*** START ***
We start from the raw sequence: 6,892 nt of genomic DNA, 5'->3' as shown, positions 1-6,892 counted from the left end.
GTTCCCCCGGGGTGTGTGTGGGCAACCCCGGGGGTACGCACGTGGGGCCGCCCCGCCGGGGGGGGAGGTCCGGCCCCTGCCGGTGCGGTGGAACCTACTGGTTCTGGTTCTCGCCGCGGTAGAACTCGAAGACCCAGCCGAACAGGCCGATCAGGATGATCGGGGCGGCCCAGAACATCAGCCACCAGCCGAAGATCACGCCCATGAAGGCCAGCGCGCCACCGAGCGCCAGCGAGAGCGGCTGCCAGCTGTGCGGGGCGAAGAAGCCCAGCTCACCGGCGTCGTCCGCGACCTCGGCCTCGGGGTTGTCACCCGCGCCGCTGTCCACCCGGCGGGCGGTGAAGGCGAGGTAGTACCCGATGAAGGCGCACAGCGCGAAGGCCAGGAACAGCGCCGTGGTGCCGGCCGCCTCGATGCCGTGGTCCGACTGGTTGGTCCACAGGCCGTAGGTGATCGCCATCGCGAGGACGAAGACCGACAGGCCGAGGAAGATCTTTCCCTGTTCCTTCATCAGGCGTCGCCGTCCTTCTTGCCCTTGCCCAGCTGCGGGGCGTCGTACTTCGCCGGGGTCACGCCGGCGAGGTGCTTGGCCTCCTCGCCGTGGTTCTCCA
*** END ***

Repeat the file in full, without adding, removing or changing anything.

We start from the raw sequence: 6,892 nt of genomic DNA, 5'->3' as shown, positions 1-6,892 counted from the left end.
GTTCCCCCGGGGTGTGTGTGGGCAACCCCGGGGGTACGCACGTGGGGCCGCCCCGCCGGGGGGGGAGGTCCGGCCCCTGCCGGTGCGGTGGAACCTACTGGTTCTGGTTCTCGCCGCGGTAGAACTCGAAGACCCAGCCGAACAGGCCGATCAGGATGATCGGGGCGGCCCAGAACATCAGCCACCAGCCGAAGATCACGCCCATGAAGGCCAGCGCGCCACCGAGCGCCAGCGAGAGCGGCTGCCAGCTGTGCGGGGCGAAGAAGCCCAGCTCACCGGCGTCGTCCGCGACCTCGGCCTCGGGGTTGTCACCCGCGCCGCTGTCCACCCGGCGGGCGGTGAAGGCGAGGTAGTACCCGATGAAGGCGCACAGCGCGAAGGCCAGGAACAGCGCCGTGGTGCCGGCCGCCTCGATGCCGTGGTCCGACTGGTTGGTCCACAGGCCGTAGGTGATCGCCATCGCGAGGACGAAGACCGACAGGCCGAGGAAGATCTTTCCCTGTTCCTTCATCAGGCGTCGCCGTCCTTCTTGCCCTTGCCCAGCTGCGGGGCGTCGTACTTCGCCGGGGTCACGCCGGCGAGGTGCTTGGCCTCCTCGCCGTGGTTCTCCA